Citrus and other fruits produce secondary metabolites that are synthesized, regulated, and modified in part by a class of enzymes called glycosyltransferases. This class of enzymes is of substantial interest to this lab due to their unique structural and functional properties. Glycosides of flavonoids produced by glycosyltransferases have emerged in recent years as a critical part of plant metabolism, thus impacting every aspect of their growth, cultivation, production, and utilization. One such glycosyltransferase, found in Duncan Grapefruits (Citrus paradisi), was previously identified, recombinantly expressed, and shown through biochemical characterization to exclusively glycosylate the flavonol class of flavonoids. The structural basis that accounts for a glycosyltransferase's selectivity has been determined by protein crystallization in other labs, yet no structural basis currently exists for the specificity exhibited by this flavonol-specific glycosyltransferase. Currently, the WT enzyme and two mutants were expressed in E. coli, where they underwent site-directed mutagenesis to insert thrombin cleavage tags for removal of protein purification vectors, with the goal of transforming into yeast for adequate protein production. Subsequent purification and crystallization screens will allow for formation and acquisition of glycosyltransferase crystals, whose x-ray diffraction patterns will be decoded, thus revealing the enzyme's complete structure. We hypothesize that obtaining a crystal structure for this enzyme will illuminate the structural basis of its specificity. Additionally, we hypothesize that a thrombin- cleavage gene vector inserted for removal of purification tags will have no impact on enzyme activity or specificity.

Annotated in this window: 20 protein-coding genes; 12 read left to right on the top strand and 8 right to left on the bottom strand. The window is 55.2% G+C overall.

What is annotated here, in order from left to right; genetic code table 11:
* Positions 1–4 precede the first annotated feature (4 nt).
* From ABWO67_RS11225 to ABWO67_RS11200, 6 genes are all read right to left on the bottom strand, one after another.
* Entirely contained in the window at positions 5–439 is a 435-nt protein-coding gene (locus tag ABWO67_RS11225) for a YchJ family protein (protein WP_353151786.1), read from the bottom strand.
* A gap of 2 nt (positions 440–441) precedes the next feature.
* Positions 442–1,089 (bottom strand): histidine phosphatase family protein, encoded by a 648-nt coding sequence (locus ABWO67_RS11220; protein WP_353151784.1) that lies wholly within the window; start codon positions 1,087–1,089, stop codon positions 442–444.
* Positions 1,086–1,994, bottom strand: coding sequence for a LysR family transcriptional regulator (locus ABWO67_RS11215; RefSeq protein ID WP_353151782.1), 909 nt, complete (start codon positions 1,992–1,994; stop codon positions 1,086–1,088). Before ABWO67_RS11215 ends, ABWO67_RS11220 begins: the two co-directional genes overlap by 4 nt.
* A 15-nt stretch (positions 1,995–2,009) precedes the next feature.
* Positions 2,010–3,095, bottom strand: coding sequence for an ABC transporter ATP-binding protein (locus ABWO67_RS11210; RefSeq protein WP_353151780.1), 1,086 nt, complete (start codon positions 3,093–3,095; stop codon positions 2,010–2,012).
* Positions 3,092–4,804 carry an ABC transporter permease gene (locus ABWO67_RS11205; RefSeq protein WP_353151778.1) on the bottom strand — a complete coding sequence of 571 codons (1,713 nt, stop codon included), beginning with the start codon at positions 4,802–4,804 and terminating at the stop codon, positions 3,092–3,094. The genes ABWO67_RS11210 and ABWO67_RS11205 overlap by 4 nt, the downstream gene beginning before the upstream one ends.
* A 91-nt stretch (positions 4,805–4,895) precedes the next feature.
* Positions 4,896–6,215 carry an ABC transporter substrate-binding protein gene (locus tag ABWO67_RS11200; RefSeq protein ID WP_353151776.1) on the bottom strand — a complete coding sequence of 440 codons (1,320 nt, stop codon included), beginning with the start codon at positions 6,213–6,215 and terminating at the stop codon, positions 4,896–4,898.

Available at: http://works.bepress.com/cecilia-mcintosh/48/